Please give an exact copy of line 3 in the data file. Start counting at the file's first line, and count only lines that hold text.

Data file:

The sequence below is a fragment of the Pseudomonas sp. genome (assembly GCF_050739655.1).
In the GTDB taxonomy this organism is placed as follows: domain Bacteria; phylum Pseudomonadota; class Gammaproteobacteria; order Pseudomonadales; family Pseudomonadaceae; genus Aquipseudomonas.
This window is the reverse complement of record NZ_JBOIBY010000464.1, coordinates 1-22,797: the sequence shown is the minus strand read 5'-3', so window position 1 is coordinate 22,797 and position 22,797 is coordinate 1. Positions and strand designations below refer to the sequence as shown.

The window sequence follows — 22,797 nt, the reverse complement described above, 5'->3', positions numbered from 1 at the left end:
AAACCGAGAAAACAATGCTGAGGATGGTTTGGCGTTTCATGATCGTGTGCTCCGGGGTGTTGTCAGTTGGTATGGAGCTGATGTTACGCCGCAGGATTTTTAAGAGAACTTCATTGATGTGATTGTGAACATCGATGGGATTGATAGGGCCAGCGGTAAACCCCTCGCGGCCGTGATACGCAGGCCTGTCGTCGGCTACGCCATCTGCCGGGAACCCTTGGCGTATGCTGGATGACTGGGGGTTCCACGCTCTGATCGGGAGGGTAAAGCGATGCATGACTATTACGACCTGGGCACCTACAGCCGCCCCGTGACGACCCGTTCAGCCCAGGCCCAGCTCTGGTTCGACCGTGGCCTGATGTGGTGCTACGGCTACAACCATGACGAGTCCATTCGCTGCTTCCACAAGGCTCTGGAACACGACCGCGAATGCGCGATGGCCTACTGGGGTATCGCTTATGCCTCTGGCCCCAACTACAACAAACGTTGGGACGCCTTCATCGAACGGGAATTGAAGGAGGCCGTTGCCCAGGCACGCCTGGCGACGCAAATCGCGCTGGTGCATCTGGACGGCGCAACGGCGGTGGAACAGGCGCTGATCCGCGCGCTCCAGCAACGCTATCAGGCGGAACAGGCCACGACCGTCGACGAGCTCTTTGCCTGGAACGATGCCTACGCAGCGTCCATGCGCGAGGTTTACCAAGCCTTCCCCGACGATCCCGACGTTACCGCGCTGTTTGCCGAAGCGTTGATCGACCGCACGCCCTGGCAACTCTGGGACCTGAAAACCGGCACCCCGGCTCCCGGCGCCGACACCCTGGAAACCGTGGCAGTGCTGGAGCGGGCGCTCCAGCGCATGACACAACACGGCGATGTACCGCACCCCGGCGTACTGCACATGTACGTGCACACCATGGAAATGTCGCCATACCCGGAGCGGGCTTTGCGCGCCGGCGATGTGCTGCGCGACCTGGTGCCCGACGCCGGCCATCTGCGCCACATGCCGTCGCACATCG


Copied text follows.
This window is the reverse complement of record NZ_JBOIBY010000464.1, coordinates 1-22,797: the sequence shown is the minus strand read 5'-3', so window position 1 is coordinate 22,797 and position 22,797 is coordinate 1. Positions and strand designations below refer to the sequence as shown.